Sunday, July 3, 2011
Quantitative Easing Might be Good for Something
In the past, I have mentioned that when the Government sells Treasuries it is affecting only the level of reserves in the banking system and providing a subsidy for the rich rather than financing the deficit. QE1 and QE2 consisted of the Fed buying back Treasuries from the Banks in the hope of stimulating borrowing a low rates. It didn’t work.
Yesterday, Ron Paul, whom we all know well, stumbled on to a good idea here. Perhaps it was tongue in cheek when he suggested just abolishing the debt held by the Fed. The $79 billion paid to the Fed in interest is just returned to the Treasury anyway.
Dean Baker picked up on this idea here and sized it up this way,
“Unlike the debt held by Social Security, the debt held by the Fed is not tied to any specific obligations. The bonds held by the Fed are assets of the Fed. It has no obligations that it must use these assets to meet. There is no one who loses their retirement income if the Fed doesn’t have its bonds. In fact, there is no direct loss of income to anyone associated with the Fed’s destruction of its bonds. This means that if Congress told the Fed to burn the bonds, it would in effect just be destroying a liability that the government had to itself, but it would still reduce the debt subject to the debt ceiling by $1.6 trillion. This would buy the country considerable breathing room before the debt ceiling had to be raised again. President Obama and the Republican congressional leadership could have close to two years to talk about potential spending cuts or tax increases. Maybe they could even talk a little about jobs.”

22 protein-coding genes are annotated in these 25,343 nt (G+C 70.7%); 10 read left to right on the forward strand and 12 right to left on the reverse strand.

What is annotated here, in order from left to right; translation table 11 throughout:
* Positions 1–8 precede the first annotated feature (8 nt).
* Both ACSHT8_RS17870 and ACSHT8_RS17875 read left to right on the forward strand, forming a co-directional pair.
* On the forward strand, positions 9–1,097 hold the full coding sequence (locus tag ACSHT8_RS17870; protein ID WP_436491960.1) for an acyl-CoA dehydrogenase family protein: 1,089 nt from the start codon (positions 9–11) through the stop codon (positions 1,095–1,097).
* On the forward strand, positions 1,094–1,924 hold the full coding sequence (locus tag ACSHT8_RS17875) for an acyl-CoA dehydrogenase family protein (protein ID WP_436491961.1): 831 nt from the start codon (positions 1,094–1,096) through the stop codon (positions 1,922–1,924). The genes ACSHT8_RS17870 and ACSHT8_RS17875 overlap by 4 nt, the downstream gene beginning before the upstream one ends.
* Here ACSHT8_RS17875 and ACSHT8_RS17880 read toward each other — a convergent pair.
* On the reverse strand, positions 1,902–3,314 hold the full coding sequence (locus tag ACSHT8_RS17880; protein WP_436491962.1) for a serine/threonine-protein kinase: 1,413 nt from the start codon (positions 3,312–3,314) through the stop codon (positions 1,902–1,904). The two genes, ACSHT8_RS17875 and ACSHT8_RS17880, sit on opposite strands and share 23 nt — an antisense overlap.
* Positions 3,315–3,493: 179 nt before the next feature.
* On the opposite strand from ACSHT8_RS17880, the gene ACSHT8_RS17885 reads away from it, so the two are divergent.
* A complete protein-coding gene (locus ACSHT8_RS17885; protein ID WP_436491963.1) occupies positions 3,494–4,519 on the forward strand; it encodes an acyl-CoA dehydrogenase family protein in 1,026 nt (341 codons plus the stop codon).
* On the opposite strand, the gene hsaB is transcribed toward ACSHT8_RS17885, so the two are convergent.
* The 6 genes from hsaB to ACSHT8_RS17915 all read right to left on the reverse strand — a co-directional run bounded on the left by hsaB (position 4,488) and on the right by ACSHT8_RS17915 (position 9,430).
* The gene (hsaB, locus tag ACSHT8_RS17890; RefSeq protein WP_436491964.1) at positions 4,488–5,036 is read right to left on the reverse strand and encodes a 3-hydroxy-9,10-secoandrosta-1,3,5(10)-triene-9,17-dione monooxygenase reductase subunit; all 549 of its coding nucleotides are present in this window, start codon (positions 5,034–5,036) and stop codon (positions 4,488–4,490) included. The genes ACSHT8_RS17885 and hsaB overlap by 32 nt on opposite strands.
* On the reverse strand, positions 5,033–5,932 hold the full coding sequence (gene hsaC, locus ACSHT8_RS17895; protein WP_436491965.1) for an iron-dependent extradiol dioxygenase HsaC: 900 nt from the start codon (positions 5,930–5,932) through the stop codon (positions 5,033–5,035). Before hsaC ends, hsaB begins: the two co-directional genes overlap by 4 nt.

As Baker explains, this would leave the Fed with excess reserves in the banking system, which would keep the Fed funds rate at 0% where it is destined to stay for some time in any event. Later on the Fed would have to look to other means to hit its target funds rate.
The idea, which is admittedly tarnished by its source, is actually too good to be put into effect by the clowns of Congress. However, even discussion of it would, perhaps, make people think more realistically about our the national debt and Fed bank reserves.